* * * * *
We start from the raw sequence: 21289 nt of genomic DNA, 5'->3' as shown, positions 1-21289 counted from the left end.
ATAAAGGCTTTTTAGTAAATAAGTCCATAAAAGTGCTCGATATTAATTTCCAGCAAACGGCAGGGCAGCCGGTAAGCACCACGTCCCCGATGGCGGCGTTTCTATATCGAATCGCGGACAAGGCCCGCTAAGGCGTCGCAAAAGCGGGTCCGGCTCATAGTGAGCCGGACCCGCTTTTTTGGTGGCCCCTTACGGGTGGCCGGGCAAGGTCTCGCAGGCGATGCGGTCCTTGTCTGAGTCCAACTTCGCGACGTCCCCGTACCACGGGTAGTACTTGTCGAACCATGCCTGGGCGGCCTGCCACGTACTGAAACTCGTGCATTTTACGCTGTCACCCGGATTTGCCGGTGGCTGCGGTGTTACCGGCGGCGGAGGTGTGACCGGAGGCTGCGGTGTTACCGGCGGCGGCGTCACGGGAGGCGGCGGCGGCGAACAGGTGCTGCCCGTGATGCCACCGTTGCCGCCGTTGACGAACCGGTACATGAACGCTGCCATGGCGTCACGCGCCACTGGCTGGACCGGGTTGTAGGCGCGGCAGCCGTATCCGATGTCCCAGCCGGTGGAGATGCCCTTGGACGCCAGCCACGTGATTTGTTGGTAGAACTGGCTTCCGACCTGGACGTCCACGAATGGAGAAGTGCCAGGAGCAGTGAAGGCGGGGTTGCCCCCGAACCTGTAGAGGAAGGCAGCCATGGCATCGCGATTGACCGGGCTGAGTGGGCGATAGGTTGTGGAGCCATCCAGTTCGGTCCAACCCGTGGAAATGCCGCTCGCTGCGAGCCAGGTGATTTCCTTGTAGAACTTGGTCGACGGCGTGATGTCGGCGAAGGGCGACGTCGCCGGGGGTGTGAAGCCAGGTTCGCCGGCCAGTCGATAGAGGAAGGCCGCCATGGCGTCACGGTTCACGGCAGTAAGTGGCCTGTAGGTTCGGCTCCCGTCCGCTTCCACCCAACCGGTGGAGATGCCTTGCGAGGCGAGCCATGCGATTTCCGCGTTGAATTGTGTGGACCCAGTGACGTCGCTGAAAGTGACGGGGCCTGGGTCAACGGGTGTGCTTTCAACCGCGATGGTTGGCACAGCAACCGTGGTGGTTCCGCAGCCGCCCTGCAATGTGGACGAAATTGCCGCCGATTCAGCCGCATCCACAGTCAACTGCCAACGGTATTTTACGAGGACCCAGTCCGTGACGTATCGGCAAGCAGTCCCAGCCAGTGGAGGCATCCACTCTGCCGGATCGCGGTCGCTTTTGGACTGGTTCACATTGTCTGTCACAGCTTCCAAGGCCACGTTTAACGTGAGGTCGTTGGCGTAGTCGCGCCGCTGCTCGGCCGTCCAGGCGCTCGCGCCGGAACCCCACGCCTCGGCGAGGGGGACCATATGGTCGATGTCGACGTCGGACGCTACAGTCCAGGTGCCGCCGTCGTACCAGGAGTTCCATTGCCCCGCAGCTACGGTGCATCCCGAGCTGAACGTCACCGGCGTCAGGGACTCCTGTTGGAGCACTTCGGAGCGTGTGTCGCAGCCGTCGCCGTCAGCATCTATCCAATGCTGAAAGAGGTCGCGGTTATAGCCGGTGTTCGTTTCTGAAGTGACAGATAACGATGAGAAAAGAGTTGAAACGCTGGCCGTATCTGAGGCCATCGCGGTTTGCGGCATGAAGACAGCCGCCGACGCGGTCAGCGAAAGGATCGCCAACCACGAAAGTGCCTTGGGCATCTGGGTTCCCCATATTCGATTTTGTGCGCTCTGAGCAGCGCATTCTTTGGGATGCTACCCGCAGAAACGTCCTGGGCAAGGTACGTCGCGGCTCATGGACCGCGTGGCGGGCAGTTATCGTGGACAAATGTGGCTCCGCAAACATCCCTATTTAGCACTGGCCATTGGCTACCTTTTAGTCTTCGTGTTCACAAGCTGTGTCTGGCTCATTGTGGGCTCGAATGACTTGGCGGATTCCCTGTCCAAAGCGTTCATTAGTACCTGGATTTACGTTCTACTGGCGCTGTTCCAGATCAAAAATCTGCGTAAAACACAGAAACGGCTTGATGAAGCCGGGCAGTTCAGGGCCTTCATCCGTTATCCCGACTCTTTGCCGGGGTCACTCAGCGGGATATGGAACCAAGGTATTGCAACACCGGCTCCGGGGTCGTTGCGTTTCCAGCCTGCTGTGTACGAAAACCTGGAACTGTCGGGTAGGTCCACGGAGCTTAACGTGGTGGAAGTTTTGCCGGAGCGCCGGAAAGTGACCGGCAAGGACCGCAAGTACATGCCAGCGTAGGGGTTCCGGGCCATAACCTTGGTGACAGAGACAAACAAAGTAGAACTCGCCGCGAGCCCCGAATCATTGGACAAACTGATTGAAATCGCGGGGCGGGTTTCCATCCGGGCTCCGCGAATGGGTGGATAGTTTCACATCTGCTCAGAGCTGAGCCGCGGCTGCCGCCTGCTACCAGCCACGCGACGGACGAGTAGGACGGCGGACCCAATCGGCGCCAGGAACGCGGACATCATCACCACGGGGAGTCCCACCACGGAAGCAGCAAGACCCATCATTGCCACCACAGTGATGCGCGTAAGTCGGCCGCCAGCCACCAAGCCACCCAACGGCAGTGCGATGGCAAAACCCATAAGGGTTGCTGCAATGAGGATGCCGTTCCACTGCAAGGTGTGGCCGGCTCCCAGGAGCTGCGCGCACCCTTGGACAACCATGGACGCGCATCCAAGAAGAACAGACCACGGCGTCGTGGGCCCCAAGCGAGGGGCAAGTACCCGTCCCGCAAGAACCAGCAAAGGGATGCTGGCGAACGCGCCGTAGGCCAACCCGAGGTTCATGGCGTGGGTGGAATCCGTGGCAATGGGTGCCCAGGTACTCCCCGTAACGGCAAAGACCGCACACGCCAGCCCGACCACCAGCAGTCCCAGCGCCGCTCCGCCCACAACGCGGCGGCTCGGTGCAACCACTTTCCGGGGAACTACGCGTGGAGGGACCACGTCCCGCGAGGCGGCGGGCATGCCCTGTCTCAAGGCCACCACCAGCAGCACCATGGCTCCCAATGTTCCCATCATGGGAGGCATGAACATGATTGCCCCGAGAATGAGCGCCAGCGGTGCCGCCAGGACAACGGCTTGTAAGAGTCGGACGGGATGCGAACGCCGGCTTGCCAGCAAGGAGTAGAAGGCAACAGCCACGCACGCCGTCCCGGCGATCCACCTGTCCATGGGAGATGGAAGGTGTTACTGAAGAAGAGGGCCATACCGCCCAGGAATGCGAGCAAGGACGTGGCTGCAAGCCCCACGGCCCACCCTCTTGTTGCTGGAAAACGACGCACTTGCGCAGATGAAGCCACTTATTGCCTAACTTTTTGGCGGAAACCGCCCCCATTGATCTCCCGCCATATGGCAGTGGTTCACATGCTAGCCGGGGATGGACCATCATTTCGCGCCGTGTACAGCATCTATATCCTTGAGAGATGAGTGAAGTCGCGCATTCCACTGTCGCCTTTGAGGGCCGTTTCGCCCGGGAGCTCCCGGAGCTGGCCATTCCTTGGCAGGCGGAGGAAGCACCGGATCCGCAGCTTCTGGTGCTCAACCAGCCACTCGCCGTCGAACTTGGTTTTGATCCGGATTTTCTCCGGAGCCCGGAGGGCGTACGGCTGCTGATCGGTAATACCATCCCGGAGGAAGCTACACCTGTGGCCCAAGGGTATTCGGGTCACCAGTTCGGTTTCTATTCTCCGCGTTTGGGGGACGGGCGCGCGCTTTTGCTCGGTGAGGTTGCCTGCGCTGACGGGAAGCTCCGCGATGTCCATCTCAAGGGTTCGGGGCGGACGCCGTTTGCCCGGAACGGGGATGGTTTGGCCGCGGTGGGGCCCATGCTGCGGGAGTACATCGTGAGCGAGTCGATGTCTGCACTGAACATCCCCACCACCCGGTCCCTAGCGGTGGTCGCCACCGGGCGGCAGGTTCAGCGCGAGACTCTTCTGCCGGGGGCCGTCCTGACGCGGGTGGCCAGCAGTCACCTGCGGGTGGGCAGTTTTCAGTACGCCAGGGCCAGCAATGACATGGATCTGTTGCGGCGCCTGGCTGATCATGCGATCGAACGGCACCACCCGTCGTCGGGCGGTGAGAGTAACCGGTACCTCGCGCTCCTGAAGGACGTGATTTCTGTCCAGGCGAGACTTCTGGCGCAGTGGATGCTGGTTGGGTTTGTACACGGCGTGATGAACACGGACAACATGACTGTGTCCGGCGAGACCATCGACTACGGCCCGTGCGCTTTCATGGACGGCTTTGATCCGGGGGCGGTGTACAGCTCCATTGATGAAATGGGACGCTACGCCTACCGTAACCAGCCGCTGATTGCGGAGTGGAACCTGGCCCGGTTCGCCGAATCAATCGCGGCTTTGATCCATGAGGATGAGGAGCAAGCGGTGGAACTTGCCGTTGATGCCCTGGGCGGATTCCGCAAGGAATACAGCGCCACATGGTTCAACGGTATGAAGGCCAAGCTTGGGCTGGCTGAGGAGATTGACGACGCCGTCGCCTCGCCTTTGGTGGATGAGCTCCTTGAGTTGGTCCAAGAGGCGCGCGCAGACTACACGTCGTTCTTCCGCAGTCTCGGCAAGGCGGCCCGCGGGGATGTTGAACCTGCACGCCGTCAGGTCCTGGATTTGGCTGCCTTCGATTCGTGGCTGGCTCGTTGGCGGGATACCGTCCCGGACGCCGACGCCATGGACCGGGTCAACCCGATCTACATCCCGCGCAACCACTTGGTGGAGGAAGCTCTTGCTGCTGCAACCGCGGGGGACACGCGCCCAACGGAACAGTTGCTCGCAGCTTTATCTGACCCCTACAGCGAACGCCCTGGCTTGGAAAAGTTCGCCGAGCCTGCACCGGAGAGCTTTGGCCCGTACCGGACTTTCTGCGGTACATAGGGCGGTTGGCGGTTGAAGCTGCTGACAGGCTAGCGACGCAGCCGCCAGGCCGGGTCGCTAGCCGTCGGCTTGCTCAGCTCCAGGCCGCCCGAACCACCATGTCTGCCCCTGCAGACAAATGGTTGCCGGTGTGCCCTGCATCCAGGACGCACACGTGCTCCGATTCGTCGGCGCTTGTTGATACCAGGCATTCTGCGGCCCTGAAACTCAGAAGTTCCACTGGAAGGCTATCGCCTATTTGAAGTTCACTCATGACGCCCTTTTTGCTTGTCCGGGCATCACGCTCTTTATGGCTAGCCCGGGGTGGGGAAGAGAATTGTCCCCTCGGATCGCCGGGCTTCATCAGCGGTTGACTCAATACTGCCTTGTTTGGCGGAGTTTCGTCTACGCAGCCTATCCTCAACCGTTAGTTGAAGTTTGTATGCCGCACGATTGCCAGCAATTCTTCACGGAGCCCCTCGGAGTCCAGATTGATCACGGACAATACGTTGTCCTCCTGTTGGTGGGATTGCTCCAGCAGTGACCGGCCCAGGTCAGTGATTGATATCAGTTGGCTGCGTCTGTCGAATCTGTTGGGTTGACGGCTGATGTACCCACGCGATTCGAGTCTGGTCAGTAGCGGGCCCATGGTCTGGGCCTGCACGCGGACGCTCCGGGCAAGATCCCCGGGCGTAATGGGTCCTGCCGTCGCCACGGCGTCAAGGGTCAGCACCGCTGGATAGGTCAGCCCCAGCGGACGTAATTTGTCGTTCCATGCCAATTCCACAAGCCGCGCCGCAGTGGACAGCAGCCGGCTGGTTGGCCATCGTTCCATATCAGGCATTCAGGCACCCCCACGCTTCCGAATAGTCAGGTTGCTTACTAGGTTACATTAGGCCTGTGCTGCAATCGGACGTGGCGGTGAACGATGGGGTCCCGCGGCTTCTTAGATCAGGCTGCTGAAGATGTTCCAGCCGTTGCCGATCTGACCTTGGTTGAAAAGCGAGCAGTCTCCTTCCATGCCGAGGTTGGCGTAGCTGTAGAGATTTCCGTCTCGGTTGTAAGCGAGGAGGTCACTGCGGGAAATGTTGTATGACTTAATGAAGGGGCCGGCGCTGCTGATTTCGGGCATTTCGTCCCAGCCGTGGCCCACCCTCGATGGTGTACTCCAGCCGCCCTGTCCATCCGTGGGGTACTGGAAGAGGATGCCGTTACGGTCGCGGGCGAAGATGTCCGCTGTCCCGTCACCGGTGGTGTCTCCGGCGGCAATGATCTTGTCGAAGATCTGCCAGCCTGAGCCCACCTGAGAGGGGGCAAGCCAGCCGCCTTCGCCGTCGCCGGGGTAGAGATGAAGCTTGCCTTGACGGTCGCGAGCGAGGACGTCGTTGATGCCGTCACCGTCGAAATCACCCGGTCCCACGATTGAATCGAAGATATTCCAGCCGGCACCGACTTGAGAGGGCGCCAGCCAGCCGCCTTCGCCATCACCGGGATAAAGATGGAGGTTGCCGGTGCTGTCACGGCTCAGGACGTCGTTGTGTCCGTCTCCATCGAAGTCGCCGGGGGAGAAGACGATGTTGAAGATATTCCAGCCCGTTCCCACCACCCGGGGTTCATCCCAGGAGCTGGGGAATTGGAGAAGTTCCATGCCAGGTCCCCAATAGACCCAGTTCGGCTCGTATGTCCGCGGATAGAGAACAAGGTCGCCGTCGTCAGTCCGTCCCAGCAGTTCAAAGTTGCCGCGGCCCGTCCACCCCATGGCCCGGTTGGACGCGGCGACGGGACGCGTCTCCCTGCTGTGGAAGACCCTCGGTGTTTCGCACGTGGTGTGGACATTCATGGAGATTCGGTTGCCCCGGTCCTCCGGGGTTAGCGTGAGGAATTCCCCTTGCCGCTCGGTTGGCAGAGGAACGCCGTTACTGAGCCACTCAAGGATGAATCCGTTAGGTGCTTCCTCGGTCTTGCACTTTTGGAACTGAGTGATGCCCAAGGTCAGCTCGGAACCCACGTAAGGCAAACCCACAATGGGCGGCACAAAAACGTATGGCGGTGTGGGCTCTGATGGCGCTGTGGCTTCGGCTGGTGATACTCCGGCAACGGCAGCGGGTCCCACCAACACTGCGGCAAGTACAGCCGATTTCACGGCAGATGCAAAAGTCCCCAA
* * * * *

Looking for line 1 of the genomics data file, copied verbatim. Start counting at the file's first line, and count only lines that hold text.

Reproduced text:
We start from the raw sequence: 21289 nt of genomic DNA, 5'->3' as shown, positions 1-21289 counted from the left end.